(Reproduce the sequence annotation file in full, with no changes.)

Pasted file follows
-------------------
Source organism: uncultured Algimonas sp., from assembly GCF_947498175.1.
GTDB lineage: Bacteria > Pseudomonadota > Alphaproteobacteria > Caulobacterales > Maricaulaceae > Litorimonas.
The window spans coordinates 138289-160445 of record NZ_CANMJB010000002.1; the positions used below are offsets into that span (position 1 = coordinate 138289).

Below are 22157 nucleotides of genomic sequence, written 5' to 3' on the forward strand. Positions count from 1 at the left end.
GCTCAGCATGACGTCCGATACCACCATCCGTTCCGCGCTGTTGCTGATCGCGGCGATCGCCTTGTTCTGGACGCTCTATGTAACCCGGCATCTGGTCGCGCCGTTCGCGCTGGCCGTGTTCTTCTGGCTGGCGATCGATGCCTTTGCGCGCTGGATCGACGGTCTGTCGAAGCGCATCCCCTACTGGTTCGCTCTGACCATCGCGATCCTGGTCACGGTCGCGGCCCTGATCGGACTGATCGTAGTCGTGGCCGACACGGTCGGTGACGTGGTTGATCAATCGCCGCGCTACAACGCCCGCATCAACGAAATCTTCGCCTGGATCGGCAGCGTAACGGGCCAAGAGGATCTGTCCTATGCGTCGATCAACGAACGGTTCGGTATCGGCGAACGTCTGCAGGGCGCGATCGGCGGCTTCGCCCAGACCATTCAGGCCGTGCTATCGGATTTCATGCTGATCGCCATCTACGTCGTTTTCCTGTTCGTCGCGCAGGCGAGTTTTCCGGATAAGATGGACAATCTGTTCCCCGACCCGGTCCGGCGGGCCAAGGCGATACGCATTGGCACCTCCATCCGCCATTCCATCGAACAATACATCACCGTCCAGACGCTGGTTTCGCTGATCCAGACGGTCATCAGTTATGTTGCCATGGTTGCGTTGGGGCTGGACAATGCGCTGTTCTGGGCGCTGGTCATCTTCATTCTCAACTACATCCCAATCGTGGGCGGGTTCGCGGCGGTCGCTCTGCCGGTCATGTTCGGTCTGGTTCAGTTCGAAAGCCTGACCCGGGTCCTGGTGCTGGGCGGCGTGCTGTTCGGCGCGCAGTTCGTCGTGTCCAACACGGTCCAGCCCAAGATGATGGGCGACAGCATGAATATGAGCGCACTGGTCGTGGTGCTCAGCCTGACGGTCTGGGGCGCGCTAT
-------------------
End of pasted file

Source organism: uncultured Algimonas sp., from assembly GCF_947498175.1.
GTDB lineage: Bacteria > Pseudomonadota > Alphaproteobacteria > Caulobacterales > Maricaulaceae > Litorimonas.
The window spans coordinates 138289-160445 of record NZ_CANMJB010000002.1; the positions used below are offsets into that span (position 1 = coordinate 138289).

Below are 22157 nucleotides of genomic sequence, written 5' to 3' on the forward strand. Positions count from 1 at the left end.
GCTCAGCATGACGTCCGATACCACCATCCGTTCCGCGCTGTTGCTGATCGCGGCGATCGCCTTGTTCTGGACGCTCTATGTAACCCGGCATCTGGTCGCGCCGTTCGCGCTGGCCGTGTTCTTCTGGCTGGCGATCGATGCCTTTGCGCGCTGGATCGACGGTCTGTCGAAGCGCATCCCCTACTGGTTCGCTCTGACCATCGCGATCCTGGTCACGGTCGCGGCCCTGATCGGACTGATCGTAGTCGTGGCCGACACGGTCGGTGACGTGGTTGATCAATCGCCGCGCTACAACGCCCGCATCAACGAAATCTTCGCCTGGATCGGCAGCGTAACGGGCCAAGAGGATCTGTCCTATGCGTCGATCAACGAACGGTTCGGTATCGGCGAACGTCTGCAGGGCGCGATCGGCGGCTTCGCCCAGACCATTCAGGCCGTGCTATCGGATTTCATGCTGATCGCCATCTACGTCGTTTTCCTGTTCGTCGCGCAGGCGAGTTTTCCGGATAAGATGGACAATCTGTTCCCCGACCCGGTCCGGCGGGCCAAGGCGATACGCATTGGCACCTCCATCCGCCATTCCATCGAACAATACATCACCGTCCAGACGCTGGTTTCGCTGATCCAGACGGTCATCAGTTATGTTGCCATGGTTGCGTTGGGGCTGGACAATGCGCTGTTCTGGGCGCTGGTCATCTTCATTCTCAACTACATCCCAATCGTGGGCGGGTTCGCGGCGGTCGCTCTGCCGGTCATGTTCGGTCTGGTTCAGTTCGAAAGCCTGACCCGGGTCCTGGTGCTGGGCGGCGTGCTGTTCGGCGCGCAGTTCGTCGTGTCCAACACGGTCCAGCCCAAGATGATGGGCGACAGCATGAATATGAGCGCACTGGTCGTGGTGCTCAGCCTGACGGTCTGGGGCGCGCTAT